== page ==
Old College Papers: The Revolution of Language (conclusion)

Perhaps the reluctance of many to accept new vernacular words as part of their vocabulary into a social or personal climate is due largely to a misunderstanding of American subcultures.  A major problem in countries around the world is that of ethnic identity.  When a person who is not Asian thinks of Asia for example, may conjure up images of the Japanese or Chinese people.  Yet, though the Chinese may have a large population, or the Japanese popular because of their active roles in business, they do not make up Asia as a whole.  Rather, China and Japan make up part of a larger conglomerate of nations as a whole.  The same can be said about the American culture.  For countless years, when a person thought of an American, the immediate image that was conjured up was a person of Caucasian descent.  It was this image that minority ideals came to be born in the mid-sixties.  The premise for Ebonics was that African slaves displaced in America developed a new language with grammatical rules and rhythms that could be traced back to Africa.  A controversial debate ensued on this premise that centered on the need for educators and linguists in general to understand that African Americans were not speaking in English incorrectly.  It was this African American “system of ideas” that was gathered together to create an identity for African American ethnic groups.  There were two inherently wrong assumptions with this theory:  1.  That the people who arrived on the shores of America from the pits of Spanish and Dutch slave holds, culturally and linguistically hailed from a common place.  2.  That the people all spoke in a like tongue without regard to region, class or educational level.  In fact, the opposite was true.  These people had been literally ripped away from their native regions and tribes.  Their customs, religions, even their languages were swallowed up by the yawing maw of slavery.  Ebonics as a dialect, reflects all the social vernacular and sophistication of the African American linguistic system.  The same example can be given for every other ethnic group with has crossed the physical boundaries of American soil since the country’s inception.
Should Ebonics be set aside as a separate language?  Several years ago, this very question was posed to the populace of cities throughout the United States of America.  Their response was an emphatic, no.  Many stated that the African American vernacular is nothing more than a composite of slang words and expressions that originated from the boroughs and climate of many inner city projects.  A prime example is that New York City is host to a myriad conglomeration of regional boroughs, all with their own micro-cultural versions of English.  Perhaps the definition of vernacular describes the mood of many in the debate against Ebonics:  A variety of such everyday language specific to a social group or region:  The vernaculars of New York City.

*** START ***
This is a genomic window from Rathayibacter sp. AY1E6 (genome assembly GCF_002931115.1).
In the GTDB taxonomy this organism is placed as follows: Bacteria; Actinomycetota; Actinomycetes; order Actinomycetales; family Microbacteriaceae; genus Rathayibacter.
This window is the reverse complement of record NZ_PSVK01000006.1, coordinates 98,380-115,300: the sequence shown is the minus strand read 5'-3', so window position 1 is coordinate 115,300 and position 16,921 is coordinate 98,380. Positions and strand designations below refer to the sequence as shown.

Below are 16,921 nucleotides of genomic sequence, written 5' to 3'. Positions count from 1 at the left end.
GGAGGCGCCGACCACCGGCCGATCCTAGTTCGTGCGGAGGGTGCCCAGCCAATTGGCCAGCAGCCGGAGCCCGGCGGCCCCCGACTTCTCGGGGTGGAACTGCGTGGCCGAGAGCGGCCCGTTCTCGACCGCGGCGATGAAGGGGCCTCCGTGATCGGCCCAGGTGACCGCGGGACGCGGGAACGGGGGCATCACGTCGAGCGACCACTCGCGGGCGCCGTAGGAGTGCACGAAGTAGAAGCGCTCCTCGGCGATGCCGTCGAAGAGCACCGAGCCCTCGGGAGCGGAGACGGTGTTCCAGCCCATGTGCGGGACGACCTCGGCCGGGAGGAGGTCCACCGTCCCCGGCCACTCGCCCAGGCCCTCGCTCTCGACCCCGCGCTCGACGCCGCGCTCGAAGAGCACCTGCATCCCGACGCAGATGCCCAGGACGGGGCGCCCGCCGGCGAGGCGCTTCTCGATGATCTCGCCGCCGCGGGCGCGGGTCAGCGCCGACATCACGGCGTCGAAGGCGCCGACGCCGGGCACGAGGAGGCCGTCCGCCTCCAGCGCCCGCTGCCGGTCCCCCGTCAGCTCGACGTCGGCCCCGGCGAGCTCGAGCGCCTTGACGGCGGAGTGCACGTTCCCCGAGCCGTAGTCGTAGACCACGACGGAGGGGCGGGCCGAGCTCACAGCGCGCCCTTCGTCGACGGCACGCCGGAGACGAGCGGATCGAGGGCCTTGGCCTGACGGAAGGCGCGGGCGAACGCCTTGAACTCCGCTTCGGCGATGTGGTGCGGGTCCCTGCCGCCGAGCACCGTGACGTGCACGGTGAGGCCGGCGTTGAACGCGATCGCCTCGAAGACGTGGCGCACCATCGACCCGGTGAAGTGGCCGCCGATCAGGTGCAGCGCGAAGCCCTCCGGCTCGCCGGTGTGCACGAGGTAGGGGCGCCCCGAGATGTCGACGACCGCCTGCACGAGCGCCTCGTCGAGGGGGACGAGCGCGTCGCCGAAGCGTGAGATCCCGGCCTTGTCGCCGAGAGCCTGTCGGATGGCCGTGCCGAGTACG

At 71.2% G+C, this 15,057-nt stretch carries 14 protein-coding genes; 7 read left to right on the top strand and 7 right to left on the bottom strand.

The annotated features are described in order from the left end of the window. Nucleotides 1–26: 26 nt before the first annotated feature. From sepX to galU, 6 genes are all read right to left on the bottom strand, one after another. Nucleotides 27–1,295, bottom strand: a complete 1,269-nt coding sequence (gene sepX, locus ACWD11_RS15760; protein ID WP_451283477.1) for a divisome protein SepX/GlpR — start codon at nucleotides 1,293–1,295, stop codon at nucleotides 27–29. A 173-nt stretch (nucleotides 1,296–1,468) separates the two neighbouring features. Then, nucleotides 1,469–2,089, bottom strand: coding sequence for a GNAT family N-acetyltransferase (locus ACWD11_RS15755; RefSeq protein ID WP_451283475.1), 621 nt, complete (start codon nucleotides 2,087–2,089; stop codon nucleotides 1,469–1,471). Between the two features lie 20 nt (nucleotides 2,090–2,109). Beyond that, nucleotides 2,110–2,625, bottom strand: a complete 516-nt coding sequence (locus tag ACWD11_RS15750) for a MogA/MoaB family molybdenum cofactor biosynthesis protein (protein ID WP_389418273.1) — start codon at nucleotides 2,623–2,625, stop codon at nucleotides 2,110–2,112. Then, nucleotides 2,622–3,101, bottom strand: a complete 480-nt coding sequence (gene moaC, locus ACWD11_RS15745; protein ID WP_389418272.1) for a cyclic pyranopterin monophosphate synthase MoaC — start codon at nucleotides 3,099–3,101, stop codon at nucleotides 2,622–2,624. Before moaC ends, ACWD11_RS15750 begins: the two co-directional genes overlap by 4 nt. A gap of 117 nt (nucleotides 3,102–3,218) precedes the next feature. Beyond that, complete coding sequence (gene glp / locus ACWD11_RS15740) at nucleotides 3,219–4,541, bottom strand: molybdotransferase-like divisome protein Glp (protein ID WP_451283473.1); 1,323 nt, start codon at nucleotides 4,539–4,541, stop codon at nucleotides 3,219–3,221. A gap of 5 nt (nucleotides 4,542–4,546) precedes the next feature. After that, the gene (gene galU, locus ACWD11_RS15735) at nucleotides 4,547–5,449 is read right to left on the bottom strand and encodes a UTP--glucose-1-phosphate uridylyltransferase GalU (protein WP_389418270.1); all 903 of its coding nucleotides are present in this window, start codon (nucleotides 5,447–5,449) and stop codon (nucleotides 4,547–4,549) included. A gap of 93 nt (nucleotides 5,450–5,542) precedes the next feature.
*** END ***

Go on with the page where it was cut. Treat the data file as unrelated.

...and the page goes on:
Educators and linguists continue to wrestle with the question of Ebonics.   “Because language is at the same time both political and personal, it is essential that we understand the political and personal ramifications of the variations of English that we teach. Thus it is essential that we learn about, and represent to the best of our ability, the variations of our language (I include here variations occurring in the United Kingdom, Australia, Canada, New Zealand, and countless other places), as well as variations in register and in communicative behavior in the English-speaking world. Of course this is a tall order, for as this book makes clear, understanding variation even within the U.S. is a gargantuan task. Yet those who represent the English language in classrooms would best set that as a goal. It is irresponsible for any English teacher to represent some dialectal forms as “wrong,” or worse, to represent those dialectal forms as stemming from ignorance, or inability to communicate correctly. In this sense the authors’ crusade against the traditionally judgmental majority is justified, though possibly hopeless, or at best difficult. We teachers will have to live with the insecurity that stems from the linguistic fact that standard English contains a great deal of variation, even when limited to versions observed in the U.S. or in more limited geographical areas, and that nobody has access to the “correct version” by birthright or any other means.”

The question of whether Ebonics should be embraced as a language continues to be hotly debated in many camps, but what remains is that as a language and symbol of our American culture, our form of English will continue to change with the times, as it has since the dawning of the American Revolution.

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